Think Tank Report Says Iraq Could Get Nukes in ‘Months’By Sebastian Rotella
and Janet Stobart
LOS ANGELES TIMES -- LONDON
Iraq needs several years and extensive foreign assistance to develop a nuclear weapon, but it could produce one “in a matter of months” if it acquired raw materials from foreign sources, according to a study released Monday by a British think tank.
Welcomed by British leaders who regard Saddam Hussein as an urgent threat, the report by the respected International Institute of Strategic Studies was a grim portrait of Iraq’s nuclear, biological and chemical weapons capabilities. Nonetheless, the findings were less dire than recent warnings by the British and U.S. governments.
The 74-page dossier examined the risk that U.S. officials have highlighted in recent days: Hussein’s alleged efforts to obtain the fissile material for building a nuclear device.
“While Iraqi acquisition of fissile material on the black market is not a high probability, it has to be seen as a real risk that could dramatically and quickly shift the balance of power,” the study said. Otherwise, it concluded, Iraq would require at least several more years and substantial amounts of foreign materials and equipment to build a nuclear bomb.
British Prime Minister Tony Blair is striving to convince dubious Britons of the need to confront Iraq. His government Monday cited the think tank’s assessment as justification for the hard-line stance taken by Blair and the Bush administration.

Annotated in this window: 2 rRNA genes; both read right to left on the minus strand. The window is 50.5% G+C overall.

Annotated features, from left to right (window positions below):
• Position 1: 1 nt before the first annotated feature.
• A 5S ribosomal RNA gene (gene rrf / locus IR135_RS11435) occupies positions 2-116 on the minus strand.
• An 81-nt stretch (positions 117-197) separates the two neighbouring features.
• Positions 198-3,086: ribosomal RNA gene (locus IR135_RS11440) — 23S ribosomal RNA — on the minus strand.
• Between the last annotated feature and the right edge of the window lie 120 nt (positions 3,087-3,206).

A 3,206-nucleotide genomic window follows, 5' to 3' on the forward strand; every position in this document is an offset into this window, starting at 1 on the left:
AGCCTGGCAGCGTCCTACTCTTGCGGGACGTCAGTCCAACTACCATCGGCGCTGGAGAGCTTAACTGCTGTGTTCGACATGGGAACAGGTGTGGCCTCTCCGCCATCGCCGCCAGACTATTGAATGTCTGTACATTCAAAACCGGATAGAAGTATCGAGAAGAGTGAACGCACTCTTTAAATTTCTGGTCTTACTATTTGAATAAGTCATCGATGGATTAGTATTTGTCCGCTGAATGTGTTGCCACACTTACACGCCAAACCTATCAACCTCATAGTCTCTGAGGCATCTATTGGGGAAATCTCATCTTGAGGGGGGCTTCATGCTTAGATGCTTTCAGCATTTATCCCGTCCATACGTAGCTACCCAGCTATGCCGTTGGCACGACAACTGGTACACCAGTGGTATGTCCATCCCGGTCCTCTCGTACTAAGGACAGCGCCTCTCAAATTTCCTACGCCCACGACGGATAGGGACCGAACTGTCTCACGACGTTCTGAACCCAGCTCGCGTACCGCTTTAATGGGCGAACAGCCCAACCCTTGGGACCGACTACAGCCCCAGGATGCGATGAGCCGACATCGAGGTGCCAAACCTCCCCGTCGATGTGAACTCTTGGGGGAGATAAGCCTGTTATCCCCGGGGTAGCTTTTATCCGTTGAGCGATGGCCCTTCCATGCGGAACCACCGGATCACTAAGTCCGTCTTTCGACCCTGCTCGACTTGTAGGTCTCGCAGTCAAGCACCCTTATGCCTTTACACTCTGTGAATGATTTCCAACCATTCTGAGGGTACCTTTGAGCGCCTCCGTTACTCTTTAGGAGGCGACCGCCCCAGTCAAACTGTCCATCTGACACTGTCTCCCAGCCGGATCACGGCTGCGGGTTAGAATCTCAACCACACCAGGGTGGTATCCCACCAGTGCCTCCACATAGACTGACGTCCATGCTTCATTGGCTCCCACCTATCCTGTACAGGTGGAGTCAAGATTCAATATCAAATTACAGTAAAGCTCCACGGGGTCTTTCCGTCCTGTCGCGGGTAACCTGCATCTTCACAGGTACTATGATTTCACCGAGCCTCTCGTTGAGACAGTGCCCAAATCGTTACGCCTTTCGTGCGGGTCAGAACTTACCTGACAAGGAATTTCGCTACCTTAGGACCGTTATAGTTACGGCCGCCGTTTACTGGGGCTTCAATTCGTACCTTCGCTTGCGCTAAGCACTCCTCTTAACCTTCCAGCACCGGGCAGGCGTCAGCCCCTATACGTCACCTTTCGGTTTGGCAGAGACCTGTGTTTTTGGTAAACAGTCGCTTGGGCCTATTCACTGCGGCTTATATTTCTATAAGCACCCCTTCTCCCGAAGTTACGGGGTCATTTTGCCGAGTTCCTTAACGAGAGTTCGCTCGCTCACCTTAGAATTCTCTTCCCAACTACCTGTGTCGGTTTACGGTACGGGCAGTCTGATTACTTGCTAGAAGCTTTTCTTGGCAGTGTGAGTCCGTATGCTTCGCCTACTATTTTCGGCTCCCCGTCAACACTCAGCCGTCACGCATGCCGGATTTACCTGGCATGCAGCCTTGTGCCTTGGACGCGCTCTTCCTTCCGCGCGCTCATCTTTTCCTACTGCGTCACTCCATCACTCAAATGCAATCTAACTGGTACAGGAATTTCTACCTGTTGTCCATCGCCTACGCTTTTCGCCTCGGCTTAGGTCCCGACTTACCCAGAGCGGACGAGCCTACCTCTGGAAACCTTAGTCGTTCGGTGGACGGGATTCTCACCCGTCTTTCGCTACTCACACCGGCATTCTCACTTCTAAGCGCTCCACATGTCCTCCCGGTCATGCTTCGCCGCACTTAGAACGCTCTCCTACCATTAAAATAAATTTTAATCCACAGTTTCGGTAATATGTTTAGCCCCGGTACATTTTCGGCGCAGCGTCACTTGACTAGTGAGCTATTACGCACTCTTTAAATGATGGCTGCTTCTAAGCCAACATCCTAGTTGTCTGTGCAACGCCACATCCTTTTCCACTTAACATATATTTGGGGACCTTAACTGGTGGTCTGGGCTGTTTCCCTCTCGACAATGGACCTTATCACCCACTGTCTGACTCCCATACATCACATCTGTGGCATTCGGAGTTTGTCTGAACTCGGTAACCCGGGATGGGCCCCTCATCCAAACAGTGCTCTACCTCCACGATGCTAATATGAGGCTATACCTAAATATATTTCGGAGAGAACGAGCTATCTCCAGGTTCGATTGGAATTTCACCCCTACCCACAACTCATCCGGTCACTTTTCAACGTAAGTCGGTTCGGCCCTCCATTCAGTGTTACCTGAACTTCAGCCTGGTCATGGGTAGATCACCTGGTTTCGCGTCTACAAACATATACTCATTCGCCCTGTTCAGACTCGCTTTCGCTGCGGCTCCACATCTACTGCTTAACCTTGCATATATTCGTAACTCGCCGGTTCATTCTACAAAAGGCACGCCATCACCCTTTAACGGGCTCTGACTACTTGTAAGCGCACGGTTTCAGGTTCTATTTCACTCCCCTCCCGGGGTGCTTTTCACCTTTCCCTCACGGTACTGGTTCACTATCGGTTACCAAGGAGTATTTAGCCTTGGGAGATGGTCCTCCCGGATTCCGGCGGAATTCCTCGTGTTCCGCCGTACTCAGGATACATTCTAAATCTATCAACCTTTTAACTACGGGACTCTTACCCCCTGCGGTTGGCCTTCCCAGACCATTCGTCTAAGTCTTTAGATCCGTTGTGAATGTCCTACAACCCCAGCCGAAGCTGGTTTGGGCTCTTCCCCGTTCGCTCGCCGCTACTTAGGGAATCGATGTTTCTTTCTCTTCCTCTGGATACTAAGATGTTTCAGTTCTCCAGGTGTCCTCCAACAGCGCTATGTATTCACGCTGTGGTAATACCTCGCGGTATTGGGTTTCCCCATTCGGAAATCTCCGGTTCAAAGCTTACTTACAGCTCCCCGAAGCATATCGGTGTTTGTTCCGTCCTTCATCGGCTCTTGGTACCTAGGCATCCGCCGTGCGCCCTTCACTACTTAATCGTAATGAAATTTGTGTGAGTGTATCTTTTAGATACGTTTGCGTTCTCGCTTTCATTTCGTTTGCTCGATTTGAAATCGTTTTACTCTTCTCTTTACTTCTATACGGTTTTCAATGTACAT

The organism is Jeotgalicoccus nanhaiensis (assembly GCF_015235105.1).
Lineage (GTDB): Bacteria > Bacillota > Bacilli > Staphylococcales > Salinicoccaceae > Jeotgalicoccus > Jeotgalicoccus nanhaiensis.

“The IISS dossier is an impressive chronicle,” said a spokesman for the Foreign Office. “It demonstrates that this [weapons] program continues to this day.”
Nonetheless, defense analysts said that Blair will have to make a more convincing case when he presents an official dossier on Iraq’s arsenal, presumably based on intelligence data unavailable to the think tank, in coming weeks.
Nothing in Monday’s report amounts to compelling justification for an immediate military strike, said Charles Heyman, editor of Jane’s World Armies.
“It said there was no justification now, but further down the line there might be,” Heyman said. “There was nothing startling, no killer facts, nothing which says, ‘This has got to be done now.’ I don’t think the population in the U.K. or the U.S. would want to go to war against Iraq with the evidence we had this morning,” he said.
Research for the study began in June. The authors are former weapons inspectors and military experts who drew on information from U.N. inspectors, Iraqi defectors, declassified CIA and Pentagon reports, and other sources cultivated by the 40-year-old think tank, institute director John Chipman told reporters.
Chipman said his organization did not intend to advocate or oppose military action, but rather wanted to put forward the best available facts.